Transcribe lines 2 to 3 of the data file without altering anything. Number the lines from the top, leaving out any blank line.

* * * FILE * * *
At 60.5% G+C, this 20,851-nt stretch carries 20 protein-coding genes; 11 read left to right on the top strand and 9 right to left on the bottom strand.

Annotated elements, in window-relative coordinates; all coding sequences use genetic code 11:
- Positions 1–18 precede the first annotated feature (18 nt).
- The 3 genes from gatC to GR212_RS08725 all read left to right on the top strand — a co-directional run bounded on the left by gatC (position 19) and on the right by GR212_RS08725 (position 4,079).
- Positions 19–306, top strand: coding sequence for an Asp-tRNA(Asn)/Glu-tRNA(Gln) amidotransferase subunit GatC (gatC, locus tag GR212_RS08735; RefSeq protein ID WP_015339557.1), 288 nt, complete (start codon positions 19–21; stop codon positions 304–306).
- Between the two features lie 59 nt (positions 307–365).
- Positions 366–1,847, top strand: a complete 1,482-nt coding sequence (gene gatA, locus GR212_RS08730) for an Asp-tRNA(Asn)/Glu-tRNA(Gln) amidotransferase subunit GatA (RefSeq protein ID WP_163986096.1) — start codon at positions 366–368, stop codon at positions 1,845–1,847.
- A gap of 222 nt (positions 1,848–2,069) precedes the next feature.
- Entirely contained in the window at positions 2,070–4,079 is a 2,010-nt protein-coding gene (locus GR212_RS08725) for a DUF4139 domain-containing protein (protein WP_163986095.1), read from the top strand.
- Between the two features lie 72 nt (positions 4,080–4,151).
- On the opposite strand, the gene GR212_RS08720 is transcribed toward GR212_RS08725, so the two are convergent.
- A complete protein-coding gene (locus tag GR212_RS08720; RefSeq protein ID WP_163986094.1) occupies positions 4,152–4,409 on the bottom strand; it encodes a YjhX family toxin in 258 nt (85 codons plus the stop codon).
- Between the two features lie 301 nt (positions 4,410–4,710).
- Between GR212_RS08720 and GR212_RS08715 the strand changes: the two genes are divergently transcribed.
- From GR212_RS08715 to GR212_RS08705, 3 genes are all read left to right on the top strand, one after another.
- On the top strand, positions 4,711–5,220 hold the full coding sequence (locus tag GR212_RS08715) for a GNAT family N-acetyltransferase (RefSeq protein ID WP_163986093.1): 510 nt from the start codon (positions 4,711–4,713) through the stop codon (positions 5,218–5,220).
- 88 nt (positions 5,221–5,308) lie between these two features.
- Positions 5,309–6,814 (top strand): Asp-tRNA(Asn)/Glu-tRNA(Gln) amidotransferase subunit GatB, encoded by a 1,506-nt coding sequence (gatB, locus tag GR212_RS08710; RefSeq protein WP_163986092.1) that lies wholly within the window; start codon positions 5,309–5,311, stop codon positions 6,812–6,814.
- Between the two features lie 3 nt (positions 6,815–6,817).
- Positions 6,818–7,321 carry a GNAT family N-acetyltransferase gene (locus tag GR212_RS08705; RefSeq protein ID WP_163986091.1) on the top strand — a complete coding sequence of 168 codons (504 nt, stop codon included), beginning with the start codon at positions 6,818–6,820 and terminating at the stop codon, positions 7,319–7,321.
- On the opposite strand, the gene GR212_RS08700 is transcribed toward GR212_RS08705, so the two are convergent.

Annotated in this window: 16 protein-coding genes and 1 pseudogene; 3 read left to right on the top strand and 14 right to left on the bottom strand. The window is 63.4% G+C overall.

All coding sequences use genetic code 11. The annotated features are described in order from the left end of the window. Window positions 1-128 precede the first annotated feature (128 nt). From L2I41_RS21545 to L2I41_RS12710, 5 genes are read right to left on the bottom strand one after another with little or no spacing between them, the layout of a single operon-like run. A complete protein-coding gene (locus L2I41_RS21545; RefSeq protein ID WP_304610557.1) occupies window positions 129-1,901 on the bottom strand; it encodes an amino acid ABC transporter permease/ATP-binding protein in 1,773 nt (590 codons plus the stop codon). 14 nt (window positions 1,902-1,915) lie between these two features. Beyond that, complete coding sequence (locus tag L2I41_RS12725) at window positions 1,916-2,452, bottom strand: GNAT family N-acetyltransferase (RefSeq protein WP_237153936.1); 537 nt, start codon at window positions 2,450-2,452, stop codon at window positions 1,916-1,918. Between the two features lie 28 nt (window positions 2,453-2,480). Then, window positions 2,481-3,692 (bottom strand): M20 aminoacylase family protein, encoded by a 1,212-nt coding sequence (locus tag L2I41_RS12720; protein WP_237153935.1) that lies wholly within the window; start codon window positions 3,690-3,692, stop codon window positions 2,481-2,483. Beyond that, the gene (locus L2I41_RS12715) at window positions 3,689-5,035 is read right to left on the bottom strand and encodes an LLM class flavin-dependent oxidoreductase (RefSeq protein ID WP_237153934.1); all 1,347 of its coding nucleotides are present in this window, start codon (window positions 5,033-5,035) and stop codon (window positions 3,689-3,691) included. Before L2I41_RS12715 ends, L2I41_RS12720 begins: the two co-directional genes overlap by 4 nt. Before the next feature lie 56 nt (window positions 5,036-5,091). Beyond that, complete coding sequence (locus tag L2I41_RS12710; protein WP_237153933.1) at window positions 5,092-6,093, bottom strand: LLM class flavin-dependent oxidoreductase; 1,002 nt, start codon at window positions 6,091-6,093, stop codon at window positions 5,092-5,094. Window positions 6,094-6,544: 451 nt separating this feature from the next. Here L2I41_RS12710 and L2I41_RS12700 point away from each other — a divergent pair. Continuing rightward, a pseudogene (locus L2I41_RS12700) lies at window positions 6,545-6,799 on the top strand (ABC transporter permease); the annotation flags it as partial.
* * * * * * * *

Annotated elements, in window-relative coordinates; all coding sequences use genetic code 11:
- Positions 1–18 precede the first annotated feature (18 nt).